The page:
The second day’s topic was Optimization and Testing, the meat of the matter! There was quite a few very good talks but the top one was from Ronny Kohavi who leads Microsoft’s huge Analysis and Experimentation team. He talked about the pitfalls of A/B Testing and it was fascinating to see the amazing scale that Microsoft tests at and the kind of issues they run into. There was also other interesting talks on measuring your testing process and making the most of your testing capacity. Definitely a lot of take home! The talks ended with a panel on “the hardest testing questions” followed by "Conversion Jeopardy". We had the dinners in a huge outdoor tent, with live music of course. Afterwards the party moved to the conference hall where attendees showed off their karaoke skills. Incriminating photos can be found online.
The third and the last day of the conference didn’t have one unifying theme but was about various topics like Analytics, Personalization and Retention. Overall I found it less interesting than the previous days but there were still quiet a few ideas on Personalization and Retention to remember as they are subjects we'll be getting more into soon. Afterwards, it was back to the buses and to Austin. I checked-in to the Drifter Jack hostel near the university campus, quite a change after two nights in a resort! Coincidentally there was another conference attendee in my room. Then I ran into another attendee(who I had sat next on the bus) while having lunch in town. Small town, large conference! We then went to the rooftop terrace of Speakeasy for drinks arranged by the conference. It was a good night of talking about testing and life over gin tonics.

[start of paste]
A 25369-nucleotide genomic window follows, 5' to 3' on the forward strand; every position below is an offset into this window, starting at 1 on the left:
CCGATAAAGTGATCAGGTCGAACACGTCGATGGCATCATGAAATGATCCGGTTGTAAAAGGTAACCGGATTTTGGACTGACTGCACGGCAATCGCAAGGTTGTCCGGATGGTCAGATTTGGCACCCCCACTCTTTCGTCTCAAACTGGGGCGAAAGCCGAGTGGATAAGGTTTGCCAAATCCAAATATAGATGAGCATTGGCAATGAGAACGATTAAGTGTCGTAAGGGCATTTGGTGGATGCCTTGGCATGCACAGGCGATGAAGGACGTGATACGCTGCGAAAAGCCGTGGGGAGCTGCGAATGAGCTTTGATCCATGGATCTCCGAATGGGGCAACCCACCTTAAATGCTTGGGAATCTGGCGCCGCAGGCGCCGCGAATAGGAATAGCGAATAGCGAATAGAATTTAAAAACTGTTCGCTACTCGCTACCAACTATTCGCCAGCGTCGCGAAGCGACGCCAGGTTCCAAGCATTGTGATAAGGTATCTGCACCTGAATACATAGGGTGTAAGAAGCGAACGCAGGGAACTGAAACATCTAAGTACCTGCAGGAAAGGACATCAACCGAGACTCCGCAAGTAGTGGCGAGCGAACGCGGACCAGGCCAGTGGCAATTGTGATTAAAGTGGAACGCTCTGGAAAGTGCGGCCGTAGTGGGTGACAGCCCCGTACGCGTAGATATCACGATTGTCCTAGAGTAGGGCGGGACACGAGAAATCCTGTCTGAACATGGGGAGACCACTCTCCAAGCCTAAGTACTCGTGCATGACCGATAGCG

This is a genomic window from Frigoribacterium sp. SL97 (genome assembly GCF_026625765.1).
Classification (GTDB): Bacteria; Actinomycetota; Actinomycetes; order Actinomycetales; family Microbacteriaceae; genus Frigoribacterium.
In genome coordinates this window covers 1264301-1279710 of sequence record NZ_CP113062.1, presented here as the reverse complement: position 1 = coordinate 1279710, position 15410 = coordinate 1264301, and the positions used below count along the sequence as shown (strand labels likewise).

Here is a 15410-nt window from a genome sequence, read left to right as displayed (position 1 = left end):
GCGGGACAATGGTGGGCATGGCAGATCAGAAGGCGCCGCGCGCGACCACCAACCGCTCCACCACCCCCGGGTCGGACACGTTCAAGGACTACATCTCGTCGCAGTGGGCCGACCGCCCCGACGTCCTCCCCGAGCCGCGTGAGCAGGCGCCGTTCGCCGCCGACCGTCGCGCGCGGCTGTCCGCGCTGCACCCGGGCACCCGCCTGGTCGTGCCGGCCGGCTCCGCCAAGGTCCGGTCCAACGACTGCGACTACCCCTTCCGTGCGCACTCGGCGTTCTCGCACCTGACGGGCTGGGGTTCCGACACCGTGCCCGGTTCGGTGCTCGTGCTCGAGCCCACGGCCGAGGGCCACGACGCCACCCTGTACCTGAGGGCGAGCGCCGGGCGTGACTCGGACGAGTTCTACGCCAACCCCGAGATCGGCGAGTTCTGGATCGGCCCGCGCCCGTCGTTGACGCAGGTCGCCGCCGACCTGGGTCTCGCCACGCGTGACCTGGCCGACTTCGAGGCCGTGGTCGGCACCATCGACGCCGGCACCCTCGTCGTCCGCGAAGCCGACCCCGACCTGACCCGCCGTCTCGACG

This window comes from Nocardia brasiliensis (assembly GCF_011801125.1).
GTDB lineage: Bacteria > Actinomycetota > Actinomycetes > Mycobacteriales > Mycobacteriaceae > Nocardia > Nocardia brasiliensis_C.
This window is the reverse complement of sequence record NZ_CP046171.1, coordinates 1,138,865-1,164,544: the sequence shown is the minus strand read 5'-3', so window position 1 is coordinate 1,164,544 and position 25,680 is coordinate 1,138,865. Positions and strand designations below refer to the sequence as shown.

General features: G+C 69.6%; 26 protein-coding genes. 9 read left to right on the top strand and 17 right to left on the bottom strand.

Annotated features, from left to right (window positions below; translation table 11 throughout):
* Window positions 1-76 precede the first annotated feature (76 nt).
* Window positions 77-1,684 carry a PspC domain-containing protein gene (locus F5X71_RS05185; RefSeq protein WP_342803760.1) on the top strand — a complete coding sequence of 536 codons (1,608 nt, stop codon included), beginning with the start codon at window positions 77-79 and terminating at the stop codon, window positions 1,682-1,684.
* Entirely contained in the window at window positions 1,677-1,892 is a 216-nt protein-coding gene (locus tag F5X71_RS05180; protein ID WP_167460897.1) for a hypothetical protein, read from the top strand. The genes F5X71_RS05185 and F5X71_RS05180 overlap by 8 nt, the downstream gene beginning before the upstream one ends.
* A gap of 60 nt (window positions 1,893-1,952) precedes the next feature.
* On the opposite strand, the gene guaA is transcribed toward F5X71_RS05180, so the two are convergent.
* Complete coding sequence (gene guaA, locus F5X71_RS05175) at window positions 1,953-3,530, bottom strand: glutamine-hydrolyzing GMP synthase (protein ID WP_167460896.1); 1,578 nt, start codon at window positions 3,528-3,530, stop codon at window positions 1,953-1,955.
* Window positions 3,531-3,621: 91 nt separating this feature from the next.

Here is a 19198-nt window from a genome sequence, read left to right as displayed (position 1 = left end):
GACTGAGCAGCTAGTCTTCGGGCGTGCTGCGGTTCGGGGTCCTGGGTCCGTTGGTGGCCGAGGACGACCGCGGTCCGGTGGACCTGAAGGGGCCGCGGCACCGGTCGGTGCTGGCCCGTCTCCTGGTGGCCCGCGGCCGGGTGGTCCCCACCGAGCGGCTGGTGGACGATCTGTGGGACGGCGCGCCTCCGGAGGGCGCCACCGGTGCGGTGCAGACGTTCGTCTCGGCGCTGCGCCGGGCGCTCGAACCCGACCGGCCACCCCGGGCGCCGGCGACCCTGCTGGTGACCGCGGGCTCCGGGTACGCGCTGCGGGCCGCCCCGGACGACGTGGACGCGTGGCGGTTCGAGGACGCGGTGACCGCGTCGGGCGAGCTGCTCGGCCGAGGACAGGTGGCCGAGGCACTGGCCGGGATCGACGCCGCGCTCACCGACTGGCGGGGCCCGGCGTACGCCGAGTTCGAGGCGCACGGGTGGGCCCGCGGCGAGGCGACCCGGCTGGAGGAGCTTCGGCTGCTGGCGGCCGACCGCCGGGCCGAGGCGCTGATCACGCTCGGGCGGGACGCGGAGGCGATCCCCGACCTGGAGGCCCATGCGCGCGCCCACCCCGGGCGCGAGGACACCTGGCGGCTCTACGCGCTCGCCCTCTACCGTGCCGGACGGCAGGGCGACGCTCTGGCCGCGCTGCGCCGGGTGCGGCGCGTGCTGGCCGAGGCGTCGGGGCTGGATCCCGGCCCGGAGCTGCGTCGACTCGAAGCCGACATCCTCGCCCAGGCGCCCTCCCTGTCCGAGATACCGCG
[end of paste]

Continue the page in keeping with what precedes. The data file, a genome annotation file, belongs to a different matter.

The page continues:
The conference had organized a few social activities on Saturday for the attendees that were still in Austin. I joined a large group of people to go kayaking on the Colorado River! We got into kayaks, two people each, and kayaked for 2 hours to the Barton Springs and back. There was a lot of wildlife and it was a beautifully sunny day. Austin really felt like a great city to live in (I haven’t seen the summer heat though). After kayaking we went to the nearby Rainey Street, this time to Craft Pride that serves endless number of craft beers on tap. We had our beers in the sun and got Detroit style pizzas (apparently there is such a thing, it’s square) from a food truck at the back. Then it was time for last goodbyes, it was a very fun bunch! Meeting all these people across the five days of the conference, including (and maybe especially) the pre & post conference events was amazing. While I learned a lot and got inspired by some of the talks, the individual connections I made with some of the attendees and speakers was even more valuable. The conference’s obvious focus on facilitating this ended up being successful, even for someone like me who is rather skeptical on the game of networking. The amount of new ideas, tools, companies, processes etc. that I walked away with from this conference was huge and almost overwhelming. In the end it was with a heavy feeling that I left this great town where I met so many great people in and outside the conference but I was also already looking forward to the next such adventure.
Kayaking on the Colorado